Gino D'Acampo is back in his homeland of Italy, and in this eight-part series he is exploring the Mediterranean coast, from the glittering elegance of its cliff-top towns, to its mountainous rustic villages. He'll be immersing himself in the rugged, wild islands, traveling along dramatic coastal roads, and across the sea, to reveal the best-kept secrets of this coast.
Along the way, of course, he'll be serving up plenty of mouth watering authentic food.
Status: In Development
Runtime: 30 minutes
Gino's Italian Coastal Escape - Ardeatine massacre - Netflix
The Ardeatine massacre, or Fosse Ardeatine massacre (Italian: Eccidio delle Fosse Ardeatine) was a mass killing carried out in Rome on 24 March 1944 by German occupation troops during the Second World War as a reprisal for a partisan attack conducted on the previous day in central Rome against the SS Police Regiment Bozen. Subsequently, the Ardeatine Caves site (Fosse Ardeatine) was declared a Memorial Cemetery and National Monument open daily to visitors. Every year, on the anniversary of the slaughter and in the presence of the senior officials of the Italian Republic, a solemn State commemoration is held at the monument in honor of the fallen. Each year, 335 names are called out, a simple (seemingly endless) roll call of the dead, to reinforce that 335 discrete individuals symbolise a collective entity.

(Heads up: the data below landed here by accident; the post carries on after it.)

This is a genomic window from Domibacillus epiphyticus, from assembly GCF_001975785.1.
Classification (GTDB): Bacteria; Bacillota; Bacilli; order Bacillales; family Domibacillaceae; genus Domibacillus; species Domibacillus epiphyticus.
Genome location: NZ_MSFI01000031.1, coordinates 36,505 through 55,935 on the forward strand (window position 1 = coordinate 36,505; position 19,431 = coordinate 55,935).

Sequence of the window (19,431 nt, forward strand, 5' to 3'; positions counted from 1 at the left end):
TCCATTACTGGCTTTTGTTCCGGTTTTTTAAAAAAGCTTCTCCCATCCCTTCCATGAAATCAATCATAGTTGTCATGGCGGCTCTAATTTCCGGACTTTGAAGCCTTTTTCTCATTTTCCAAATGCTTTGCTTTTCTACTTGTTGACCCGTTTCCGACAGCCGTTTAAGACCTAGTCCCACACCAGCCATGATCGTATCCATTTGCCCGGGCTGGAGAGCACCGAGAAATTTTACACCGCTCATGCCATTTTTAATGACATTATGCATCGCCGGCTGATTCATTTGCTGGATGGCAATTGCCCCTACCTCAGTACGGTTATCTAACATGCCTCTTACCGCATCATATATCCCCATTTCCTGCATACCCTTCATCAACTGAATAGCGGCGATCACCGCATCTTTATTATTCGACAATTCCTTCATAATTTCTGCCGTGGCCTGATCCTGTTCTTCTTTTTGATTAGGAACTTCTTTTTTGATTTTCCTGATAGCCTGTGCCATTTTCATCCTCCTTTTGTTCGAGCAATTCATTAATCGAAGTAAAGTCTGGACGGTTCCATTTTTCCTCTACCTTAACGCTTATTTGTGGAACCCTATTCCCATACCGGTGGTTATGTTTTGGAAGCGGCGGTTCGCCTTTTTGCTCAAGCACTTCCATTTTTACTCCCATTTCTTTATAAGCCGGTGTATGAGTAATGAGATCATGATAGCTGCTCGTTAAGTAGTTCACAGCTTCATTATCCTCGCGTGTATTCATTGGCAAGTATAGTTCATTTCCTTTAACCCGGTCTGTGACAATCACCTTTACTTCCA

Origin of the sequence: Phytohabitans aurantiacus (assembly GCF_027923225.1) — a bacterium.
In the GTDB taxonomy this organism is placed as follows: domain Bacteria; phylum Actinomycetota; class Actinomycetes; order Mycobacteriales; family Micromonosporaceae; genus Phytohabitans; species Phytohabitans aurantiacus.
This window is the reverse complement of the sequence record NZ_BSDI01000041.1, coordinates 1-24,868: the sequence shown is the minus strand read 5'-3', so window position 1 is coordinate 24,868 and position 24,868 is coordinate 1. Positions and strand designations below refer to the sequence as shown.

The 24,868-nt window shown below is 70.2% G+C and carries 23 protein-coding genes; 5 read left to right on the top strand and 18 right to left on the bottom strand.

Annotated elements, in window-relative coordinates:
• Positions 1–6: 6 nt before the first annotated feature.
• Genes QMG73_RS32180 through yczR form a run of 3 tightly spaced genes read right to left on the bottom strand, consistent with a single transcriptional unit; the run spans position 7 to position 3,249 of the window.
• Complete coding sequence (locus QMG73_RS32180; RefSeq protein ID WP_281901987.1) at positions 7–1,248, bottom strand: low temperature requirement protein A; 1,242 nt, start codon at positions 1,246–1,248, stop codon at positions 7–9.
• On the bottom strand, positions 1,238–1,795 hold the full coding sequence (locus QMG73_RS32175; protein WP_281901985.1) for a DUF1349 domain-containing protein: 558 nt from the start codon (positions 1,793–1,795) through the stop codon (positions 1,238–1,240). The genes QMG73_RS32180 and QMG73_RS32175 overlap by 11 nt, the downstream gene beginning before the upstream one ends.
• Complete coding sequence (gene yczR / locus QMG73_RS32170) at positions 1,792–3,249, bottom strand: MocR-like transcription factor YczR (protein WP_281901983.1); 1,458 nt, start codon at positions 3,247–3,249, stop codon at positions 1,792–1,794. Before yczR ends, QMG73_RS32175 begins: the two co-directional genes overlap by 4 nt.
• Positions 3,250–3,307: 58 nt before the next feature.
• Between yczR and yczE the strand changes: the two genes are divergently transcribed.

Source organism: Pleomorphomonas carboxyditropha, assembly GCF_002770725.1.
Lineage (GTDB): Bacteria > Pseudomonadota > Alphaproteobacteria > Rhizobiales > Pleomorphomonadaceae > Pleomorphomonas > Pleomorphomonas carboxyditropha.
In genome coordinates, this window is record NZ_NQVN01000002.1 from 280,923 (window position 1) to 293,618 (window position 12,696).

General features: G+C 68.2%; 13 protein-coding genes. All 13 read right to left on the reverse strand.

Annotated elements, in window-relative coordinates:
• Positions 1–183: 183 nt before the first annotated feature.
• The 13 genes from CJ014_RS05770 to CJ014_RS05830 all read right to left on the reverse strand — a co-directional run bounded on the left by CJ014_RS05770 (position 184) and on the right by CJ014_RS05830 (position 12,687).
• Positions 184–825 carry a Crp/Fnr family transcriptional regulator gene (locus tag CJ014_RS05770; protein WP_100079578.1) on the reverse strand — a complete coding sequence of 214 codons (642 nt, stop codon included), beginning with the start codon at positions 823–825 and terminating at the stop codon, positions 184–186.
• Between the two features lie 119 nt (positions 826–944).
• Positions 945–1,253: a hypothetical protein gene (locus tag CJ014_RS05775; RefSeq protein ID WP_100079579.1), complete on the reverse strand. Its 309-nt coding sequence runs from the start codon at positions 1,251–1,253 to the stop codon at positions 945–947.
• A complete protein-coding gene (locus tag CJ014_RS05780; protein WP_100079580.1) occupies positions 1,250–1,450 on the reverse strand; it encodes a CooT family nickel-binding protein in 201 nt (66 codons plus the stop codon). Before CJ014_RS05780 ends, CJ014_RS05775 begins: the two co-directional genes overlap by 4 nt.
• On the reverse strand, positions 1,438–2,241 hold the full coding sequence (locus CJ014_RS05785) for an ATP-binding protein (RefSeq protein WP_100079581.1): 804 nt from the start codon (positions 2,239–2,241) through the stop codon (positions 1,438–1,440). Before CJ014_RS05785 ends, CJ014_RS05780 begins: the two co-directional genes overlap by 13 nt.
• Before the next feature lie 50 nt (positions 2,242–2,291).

Gino's Italian Coastal Escape - Post-war fates of leading figures in the events - Netflix
Immediately after the war Roman Partisan leaders, including Rosario Bentivegna, the medical student who had set off the Via Rasella bomb, were recipients of medals conferred by the post-war Italian government. Both Priebke and Kappler sought Vatican assistance after the war. Priebke escaped from a British prison camp in 1946 and fled, first to the Tyrol and then back to Rome, whence, using false papers supplied by the Vatican “ratline”, he emigrated to Argentina. He was unmasked on camera in 1994 during a television interview by ABC television reporter Sam Donaldson, brought back to Italy for trial, and sentenced to house arrest in the home of his lawyer, Paolo Giachini. He died on 11 October 2013 from natural causes at age 100. His last request to have his remains returned to Argentina to be buried alongside his wife was denied by Argentina. The Vatican issued an “unprecedented ban” on holding the funeral in any Catholic church in Rome. But the Society of St Pius X, a Catholic splinter group often accused of having far-right and anti-Semitic leanings, offered to hold the ceremony in the city of Albano Laziale. During the funeral service, violent clashes broke out between fascist sympathizers and anti-fascist protesters. Don Florian Abrahamowicz, a priest expelled from the Society of St Pius X for his extreme right-wing views, told Italy's Radio 24: “Priebke was a friend of mine, a Christian, a faithful soldier.” Kappler, a Protestant until his late conversion in life, unsuccessfully sought asylum within the Vatican. Tried by the British and sentenced to life imprisonment in Rimini, in 1977 he successfully escaped from a Roman military hospital where he had been undergoing treatment for cancer. He died unmolested the following year at his home in Soltau, West Germany, the West Germans having refused Italian requests to extradite him.
Gino's Italian Coastal Escape - References - Netflix